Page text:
I recently came across a controversial post in a Facebook group that I am a part of. The post read: “High time to leave this crappy and unsafe city of Lodz and move to beautiful Krakow.. Come join us in our company..” and so on. I thought it was a pretty sloppy recruiting tactic on such a public platform. There wasn’t any backlash right away, but later I could see a new thread where people (Lodz lovers I suppose?) wrote that the words used in the recruitment offer against Lodz were offensive, which I agreed with. I was a mute spectator in all of this, but the post did compel me to question my experiences and impressions of Lodz after almost two years. Especially after today’s bitter, but not unusual experience, of waiting for the bus for good, chilling 20 minutes, when it still didn’t show up. Hello evening traffic.
For starters, Lodz is a relatively new city, cold and gray. It does have some shady neighborhoods (prompting me to be wary of ever going there) and some old school trams which seem to break down so often. The battle between the cities seems to be a universal phenomenon. I have met handful of Poles originally from different cities but living in Lodz, who’ve proudly boasted how prettier and better their cities are. I have never lived in other cities in Poland so I can’t really give my input to that. Then again, I have also met a handful of people, especially foreign exchange students, who’ve said that they liked Lodz more due its unique appeal, than other Polish cities. And I have also met a few locals from Lodz who didn’t mind telling me to “move to Gdansk” when I complained a tiny bit about Lodz. And mind you, complaining in Poland is contagious and I, as a new resident, am no exception to that.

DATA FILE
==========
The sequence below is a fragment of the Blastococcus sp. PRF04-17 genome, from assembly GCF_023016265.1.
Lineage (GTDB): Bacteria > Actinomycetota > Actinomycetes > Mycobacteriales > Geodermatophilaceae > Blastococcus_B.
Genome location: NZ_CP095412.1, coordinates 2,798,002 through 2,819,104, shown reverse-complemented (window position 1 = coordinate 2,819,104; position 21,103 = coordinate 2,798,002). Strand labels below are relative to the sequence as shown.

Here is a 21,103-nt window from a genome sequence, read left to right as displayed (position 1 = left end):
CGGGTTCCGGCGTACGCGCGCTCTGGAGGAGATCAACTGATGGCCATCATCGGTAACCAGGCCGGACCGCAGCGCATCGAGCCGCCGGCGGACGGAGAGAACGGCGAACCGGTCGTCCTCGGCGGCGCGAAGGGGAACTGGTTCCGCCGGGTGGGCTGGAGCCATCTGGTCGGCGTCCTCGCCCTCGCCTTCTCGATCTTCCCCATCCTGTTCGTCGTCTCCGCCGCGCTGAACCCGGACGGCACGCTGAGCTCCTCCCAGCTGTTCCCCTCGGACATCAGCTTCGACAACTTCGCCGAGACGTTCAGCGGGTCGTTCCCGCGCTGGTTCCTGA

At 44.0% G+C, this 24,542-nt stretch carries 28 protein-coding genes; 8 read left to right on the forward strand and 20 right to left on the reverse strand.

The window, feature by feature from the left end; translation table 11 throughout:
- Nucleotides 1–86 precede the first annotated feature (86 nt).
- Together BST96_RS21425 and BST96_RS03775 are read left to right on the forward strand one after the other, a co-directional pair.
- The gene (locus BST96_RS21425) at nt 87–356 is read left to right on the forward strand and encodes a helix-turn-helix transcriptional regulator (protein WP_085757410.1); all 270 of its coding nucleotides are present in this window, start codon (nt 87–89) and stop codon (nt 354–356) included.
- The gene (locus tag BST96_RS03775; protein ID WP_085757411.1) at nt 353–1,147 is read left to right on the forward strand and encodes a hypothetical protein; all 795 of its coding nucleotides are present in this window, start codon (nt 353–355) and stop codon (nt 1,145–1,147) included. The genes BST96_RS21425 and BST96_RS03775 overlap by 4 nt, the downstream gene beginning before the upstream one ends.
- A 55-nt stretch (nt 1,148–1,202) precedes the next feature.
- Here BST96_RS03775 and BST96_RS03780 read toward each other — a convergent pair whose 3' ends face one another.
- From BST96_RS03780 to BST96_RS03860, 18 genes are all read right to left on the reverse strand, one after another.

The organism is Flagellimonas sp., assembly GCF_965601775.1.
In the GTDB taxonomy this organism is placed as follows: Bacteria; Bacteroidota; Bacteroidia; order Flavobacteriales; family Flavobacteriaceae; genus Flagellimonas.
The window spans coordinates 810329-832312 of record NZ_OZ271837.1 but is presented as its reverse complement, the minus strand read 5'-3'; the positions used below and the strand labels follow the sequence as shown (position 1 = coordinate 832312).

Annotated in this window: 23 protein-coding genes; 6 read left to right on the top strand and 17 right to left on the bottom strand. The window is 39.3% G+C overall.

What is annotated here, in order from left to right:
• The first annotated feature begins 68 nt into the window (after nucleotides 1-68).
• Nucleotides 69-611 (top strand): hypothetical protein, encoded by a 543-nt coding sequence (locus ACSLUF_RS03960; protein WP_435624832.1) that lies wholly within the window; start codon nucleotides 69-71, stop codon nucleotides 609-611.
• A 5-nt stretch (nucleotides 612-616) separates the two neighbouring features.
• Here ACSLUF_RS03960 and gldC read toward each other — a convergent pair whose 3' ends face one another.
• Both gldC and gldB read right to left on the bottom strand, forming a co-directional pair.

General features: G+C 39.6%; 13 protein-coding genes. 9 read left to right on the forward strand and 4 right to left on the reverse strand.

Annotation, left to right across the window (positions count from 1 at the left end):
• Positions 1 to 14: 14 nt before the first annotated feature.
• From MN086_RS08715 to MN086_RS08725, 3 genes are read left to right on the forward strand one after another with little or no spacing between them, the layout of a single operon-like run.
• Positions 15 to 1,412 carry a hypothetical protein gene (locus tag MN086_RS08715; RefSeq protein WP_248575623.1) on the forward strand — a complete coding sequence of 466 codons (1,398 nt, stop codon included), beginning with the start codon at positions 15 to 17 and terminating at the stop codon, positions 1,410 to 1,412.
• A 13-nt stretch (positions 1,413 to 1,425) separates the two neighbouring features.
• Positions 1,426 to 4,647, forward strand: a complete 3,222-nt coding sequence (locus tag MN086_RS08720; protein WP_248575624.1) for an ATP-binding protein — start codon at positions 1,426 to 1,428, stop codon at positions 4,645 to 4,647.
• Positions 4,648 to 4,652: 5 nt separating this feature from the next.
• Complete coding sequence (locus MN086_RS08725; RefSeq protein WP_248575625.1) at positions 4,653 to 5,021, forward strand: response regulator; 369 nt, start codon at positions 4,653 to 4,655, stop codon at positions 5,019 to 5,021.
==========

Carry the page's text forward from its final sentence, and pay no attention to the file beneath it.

My experiences in the city have been generally positive. It’s also funny how I often get asked if I have had any racist encounters, or experiences, in Lodz (or rather Poland in general) so far by my friends elsewhere. Poland seems to have earned itself a reputation of being racist for some reason which I don’t really understand so well. If you can call this one time when two youngsters on the street openly passed their loud “Zobacz, murzyna” (“Look, a black girl.”) remark on me as racist, then so be it. It frustrates me sometimes how little ideas most Polish people seem to have about the world and its people and how they dismiss a perfectly brown girl as a black one. Or maybe I was just too baked in the Polish sun during summer. I was however told that murzyn is not an offensive word, as opposed to the other derogatory term for black people.
Speaking of the things that I am not a big fan of here, there is the language issue. I still call it a near-miracle if I come across people speaking English fluently.. and that bars me from having deeper conversations with people. Obviously, I don’t expect everybody to be fluent in English (because they have their own language, duh) and I do speak basic Polish and hence it’s not as catastrophic as perhaps my post is suggesting it to be. Then there is the issue with construction works dotted everywhere on the city which seriously works on everybody’s nerves at some point because of the diversions and blockades. But other than that, I do love the street art and the old city feel that Lodz gives. I also hear and see that the city is growing rapidly in terms of events and activities it offers. I also like the central location of the city, which makes it fairly easy to travel to other parts of Poland from here. Plenty of green spaces and forest right in the city is also something pretty impressive. Once the never-ending construction work is over, I might be seriously enjoying living in Lodz without muttering the frequent kurwas over the road situation.
So, no Lodz is not as crappy as people think it is. Okay, maybe it slightly is. But it’s trying very hard to beautify itself, and you got to love the murals. And yes, please lose your horrific advertising ways, random Facebook poster.